How Your Income Could Kill You

How Your Income Could Kill You


Finances are a source of incredible stress for many.

Not making enough money places a burden on providers. The stress of not being able to clothe, house, and provide can cripple a person.

On the other end of the spectrum, making more than $70,000 has been shown to ameliorate stress and gives people the power to live a more comfortable, stress-free life.

And while many people expect to make more with each passing year, which could lessen stress over time, new research demonstrates income volatility is at its highest levels since the 80s.

Not only does this not bode well for the economy…

The personal health of millions is in jeopardy because income volatility is exceptionally difficult to deal with on a personal level.

New studies indicated that a person’s income swinging wildly up and down could have catastrophic effects on a person’s well being.

Wildly Varied Income Could Harm You

The truth is many people’s security and comfort is tied up closely with the amount of money they make.

When a person’s income dances up and down, sometimes dipping below the poverty line, a person is prone to feel threatened. Because of this, evolutionary threat responses are activated and the body responds biologically to help deal with the prospect of tragedy.

This can lead to conditions that affect the health of the heart, the brain, the immune system and much more.

This is even true in young people.

A recent study was conducted to find see if volatility in income could be linked with any known health problems.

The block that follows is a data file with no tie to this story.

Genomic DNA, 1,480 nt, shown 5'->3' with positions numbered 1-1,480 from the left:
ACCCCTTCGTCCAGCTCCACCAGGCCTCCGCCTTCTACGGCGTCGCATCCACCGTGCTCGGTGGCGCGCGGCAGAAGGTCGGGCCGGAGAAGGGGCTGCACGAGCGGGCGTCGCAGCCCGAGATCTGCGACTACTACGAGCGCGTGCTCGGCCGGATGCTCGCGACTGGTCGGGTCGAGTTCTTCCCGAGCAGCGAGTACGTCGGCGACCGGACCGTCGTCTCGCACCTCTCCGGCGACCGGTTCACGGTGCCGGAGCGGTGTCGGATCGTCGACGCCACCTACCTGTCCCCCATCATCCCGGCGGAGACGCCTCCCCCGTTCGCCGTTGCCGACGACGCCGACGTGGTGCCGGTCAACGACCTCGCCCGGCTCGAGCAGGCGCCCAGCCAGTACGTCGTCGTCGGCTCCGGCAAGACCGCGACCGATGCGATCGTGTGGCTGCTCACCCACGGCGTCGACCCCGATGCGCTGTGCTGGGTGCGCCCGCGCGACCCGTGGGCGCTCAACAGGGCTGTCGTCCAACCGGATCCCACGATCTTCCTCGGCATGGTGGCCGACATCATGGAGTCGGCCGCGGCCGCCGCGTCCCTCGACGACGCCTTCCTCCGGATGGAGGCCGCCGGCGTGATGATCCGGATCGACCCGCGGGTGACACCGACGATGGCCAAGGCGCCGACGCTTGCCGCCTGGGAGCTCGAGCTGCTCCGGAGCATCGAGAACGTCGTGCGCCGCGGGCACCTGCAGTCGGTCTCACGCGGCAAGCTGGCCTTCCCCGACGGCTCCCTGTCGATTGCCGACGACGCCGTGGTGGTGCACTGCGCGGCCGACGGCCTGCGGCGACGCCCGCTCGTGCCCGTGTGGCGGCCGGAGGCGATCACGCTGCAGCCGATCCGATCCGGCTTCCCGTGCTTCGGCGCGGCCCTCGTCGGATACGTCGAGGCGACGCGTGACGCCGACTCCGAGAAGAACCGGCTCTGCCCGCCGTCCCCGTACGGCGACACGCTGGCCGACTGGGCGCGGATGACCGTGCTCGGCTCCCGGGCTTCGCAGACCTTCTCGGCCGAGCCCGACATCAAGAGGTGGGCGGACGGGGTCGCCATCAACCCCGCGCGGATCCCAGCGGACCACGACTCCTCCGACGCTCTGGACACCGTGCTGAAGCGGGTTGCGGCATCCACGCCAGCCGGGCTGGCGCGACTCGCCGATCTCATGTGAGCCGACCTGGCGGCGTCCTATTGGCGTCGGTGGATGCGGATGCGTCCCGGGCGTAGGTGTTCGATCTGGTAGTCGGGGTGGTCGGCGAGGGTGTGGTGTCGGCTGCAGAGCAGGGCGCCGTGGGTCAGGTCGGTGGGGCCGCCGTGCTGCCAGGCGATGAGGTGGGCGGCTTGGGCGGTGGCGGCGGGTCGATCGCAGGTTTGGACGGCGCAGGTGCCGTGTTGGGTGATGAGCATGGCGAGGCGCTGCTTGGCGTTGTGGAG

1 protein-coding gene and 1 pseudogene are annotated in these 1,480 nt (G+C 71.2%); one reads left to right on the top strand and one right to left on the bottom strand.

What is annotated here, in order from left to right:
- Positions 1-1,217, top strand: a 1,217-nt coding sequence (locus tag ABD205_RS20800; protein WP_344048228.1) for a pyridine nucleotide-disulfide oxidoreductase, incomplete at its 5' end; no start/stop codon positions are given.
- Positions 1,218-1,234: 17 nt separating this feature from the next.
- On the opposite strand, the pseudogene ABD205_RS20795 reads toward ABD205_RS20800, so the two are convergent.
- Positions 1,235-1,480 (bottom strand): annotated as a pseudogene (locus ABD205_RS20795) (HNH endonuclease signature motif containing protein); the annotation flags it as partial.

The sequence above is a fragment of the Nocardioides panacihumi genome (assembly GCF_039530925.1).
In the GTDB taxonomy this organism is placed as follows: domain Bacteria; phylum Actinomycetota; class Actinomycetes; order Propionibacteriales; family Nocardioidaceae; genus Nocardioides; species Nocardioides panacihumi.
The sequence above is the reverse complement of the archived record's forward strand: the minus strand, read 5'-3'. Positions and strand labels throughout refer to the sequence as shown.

Medical News Today writes.

“[The researchers] They first studied income levels taken from five assessments in 1990–2005.

They defined income volatility as a percentage change from one income figure to the next. They also looked at income drop or an income decrease of 25 percent or more from the previous assessment figure.

They then tracked the number of people who experienced cardiovascular events — both fatal and non-fatal — or died of any cause in 2005–2015.

There were 106 cardiovascular events and 164 deaths. The team took into account factors such as pre-existing heart risk and sociodemographic background.

The results, now published in the journal Circulation, found that substantial fluctuations in personal income were associated with a higher risk of death and cardiovascular diseases in the decade following this income change.

The highest levels of income volatility were linked with almost double the risk of death and over double the risk of conditions such as strokes, heart failure, or heart attacks.”


Who Suffers Most?

One thing the study authors noted was that income volatility is generally seen in certain kinds of groups more than others.

In their observation African Americans, women, the unmarried along with the unemployed were subject to the most income volatility.

It’s also not abundantly clear why there’s an increase in cardiovascular incidents either. Theories are that an increase in alcohol use as a person becomes poorer could be a reason. Or, as a person becomes wealthier the opportunity to eat better and exercise more may be available to them as they enter into a new economic class.

Regardless of the causation, this observational study demonstrates why it’s a great idea for people to make savings goals and provide insurance for themselves to help protect against the loss of income.